“Not all the snow that blankets St. Louis city in Fail can begin to whitewash its political corruption and educational malpractice, but through all the darkness hope for change emerges. A cynical detective ventures far outside his comfort zone, risking everything to keep an idealistic teacher alive long enough to expose ugly truths. A microcosm for what ails society, Fail is an intelligent read that refuses to pass the buck, earning a classy A.”

–Scott L. Miller, author of Counterfeit and Interrogation

“The rapid pace, seamless unfolding and well-crafted plot of this mystery … [are] balanced with the incisive depiction of two contrasting main characters—a crusading English teacher and [a] worldly-wise, battered cop. This tale is a trenchant reminder that the urban cocktail of poverty in the face of wealth, St. Louis’s famous segregated sprawl … and corruption in high places nationwide, is an explosive mix.”

–Peter H. Green, author of Crimes of Design

 

Excerpt:

In a way, Alonzo Watkins got shot thanks to Christmas. The university library, where he had been cocooning most evenings for the past four months, closed early that Friday for Christmas break. So he took the 9:35 bus home instead of the 11:35. Bad timing.

The number 4 Natural Bridge in which he was riding slid to a stop. Alonzo looked up from the chess game on his iPad and saw the driver staring at him in the rearview mirror.

“You said ‘Salisbury Street,’ right?”

He glanced out into the dark, recognized where they were, and rose, shoving the computer into his backpack as he moved toward the front door. It opened with a hiss.

“Thank you, ma’am.”

“You take care, son. And merry Christmas.”

He stepped down into fresh snow, which came to the top of his beige chukkas. The bus, its yellow-lit interior now empty of passengers, lumbered ahead, turning south on Parnell Street to head downtown. Alonzo slipped the backpack over his shoulder, pulled his stocking cap down on his head, and marched east on Salisbury.

He had the northwest wind at this back, but snow swirled between the redbrick tenements, down the redbrick alleys, and across brick-strewn vacant lots, biting his face. His legs, protected from the Arctic chill by only his jeans, stung from the cold. Four blocks until he reached home on Hyde Park. He hoped his sister’s kids would be asleep but feared they’d still be watching TV.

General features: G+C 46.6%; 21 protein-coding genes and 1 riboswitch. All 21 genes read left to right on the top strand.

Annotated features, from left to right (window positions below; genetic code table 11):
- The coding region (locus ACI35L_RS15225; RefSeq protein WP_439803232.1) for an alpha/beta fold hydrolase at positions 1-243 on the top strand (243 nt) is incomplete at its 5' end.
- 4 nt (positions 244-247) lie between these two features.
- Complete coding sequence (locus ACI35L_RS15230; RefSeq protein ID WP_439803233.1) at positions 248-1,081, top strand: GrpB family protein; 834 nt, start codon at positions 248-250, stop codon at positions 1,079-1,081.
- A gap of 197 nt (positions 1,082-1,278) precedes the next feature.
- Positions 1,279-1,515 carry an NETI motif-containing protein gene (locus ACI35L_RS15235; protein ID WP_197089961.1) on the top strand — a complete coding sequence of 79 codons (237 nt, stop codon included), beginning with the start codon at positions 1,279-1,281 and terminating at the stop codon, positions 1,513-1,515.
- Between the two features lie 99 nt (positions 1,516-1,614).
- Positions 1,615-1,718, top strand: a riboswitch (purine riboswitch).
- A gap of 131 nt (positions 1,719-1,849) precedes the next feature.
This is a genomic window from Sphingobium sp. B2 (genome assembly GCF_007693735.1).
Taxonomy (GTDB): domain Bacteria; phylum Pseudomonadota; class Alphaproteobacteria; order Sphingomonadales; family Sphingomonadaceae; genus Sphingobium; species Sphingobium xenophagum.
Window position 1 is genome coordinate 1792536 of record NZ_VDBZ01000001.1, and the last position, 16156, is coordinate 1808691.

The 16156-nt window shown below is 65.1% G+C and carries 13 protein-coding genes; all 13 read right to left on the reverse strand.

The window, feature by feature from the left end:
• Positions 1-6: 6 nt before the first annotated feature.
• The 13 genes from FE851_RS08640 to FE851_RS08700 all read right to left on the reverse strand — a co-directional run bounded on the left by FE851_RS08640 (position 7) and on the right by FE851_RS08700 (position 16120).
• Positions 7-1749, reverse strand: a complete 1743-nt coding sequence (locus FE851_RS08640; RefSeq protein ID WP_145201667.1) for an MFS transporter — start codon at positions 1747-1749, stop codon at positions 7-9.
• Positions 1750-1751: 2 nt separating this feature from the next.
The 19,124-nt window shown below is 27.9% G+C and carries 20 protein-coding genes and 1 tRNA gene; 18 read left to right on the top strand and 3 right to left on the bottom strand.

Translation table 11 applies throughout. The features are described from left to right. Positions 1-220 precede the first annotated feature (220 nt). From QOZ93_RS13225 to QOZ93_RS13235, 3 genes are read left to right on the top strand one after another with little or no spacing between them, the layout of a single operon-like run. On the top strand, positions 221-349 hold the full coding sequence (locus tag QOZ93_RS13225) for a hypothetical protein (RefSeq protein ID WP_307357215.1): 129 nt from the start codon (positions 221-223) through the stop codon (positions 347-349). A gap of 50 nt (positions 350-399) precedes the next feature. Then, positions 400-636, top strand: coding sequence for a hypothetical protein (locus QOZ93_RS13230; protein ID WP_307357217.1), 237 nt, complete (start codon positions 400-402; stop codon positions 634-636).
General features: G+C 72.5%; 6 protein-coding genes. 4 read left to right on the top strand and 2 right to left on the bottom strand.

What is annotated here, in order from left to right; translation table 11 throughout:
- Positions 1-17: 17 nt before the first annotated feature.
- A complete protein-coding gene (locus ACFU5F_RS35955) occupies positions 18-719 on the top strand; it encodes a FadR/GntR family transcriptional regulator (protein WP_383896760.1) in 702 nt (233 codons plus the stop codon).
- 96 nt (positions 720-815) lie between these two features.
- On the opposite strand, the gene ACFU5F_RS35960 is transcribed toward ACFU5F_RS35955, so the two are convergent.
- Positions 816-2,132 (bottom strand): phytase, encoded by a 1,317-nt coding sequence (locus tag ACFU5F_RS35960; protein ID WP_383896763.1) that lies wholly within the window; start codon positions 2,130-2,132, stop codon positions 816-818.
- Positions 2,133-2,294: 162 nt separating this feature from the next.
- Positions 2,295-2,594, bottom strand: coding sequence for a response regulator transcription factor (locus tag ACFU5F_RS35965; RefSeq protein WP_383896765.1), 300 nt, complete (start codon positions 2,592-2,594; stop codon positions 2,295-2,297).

The coming snow flew past yellow streetlights. A few homes were lit. In one first-story window a Christmas tree with multi-colored lights sat behind iron bars. Others, with windows boarded, loomed cold, dark, lifeless, and ghostly.
On the next corner he saw the broad windows of the confectionary—usually dimmed by the time he passed—still aglow behind their crisscrossed steel grill. Alonzo dug his bare hands deep into the pockets of his wool jacket and kept trudging ahead.

When he noticed three hooded figures emerge from the store he crossed to the sidewalk on the far side of the street, keeping his eyes on the white ground in front of him. Like always, Alonzo tried to disappear, strove to become invisible. But on the periphery he saw the trio cross the deserted street and fall in behind him. He quickened his pace.

“The fuck you think you’re going, college boy?”

Alonzo kept walking, heart speeding.

“A yo. I’m talking to you, pussy!”

“What’s in the bag, homeboy?” came a second voice.

He felt a tug on his backpack and whirled.

Despite their hoodies and the snow blowing in his eyes he recognized the middle one, Marlon. They’d been freshmen together at Beaumont High four years earlier. But then Marlon had stop coming.

“I got nothing for you.” Alonzo’s voice cracked as he said it.

“See about that,” said the fat one on the left, grabbing the backpack.

Alonzo yanked on it, ears burning hot, adrenaline fueling him. Fatso jerked it toward him; Alonzo pulled against him. The zipper split open, notebooks, grammar book, chess clock, and iPad tumbling out into the snow.

Marlon stooped to snatch the computer. Alonzo dove forward to wrench it from his grasp. Someone booted him in the head.
Sprawled on the snowy sidewalk, he took another kick, this one in the ribs. Had he the time and the wherewithal to think about it dispassionately, Alonzo likely would have taken his beating, relinquished his iPad, and slunk off. Instead, however, the instincts of a cornered animal rose within him.

Somehow he got to his knees and began flailing with his fists. A wild right caught Marlon, who dropped the iPad and brought his hands to his nose, from which blood began to spurt. He straightened, jammed his right hand into his pocket, and withdrew a small caliber automatic.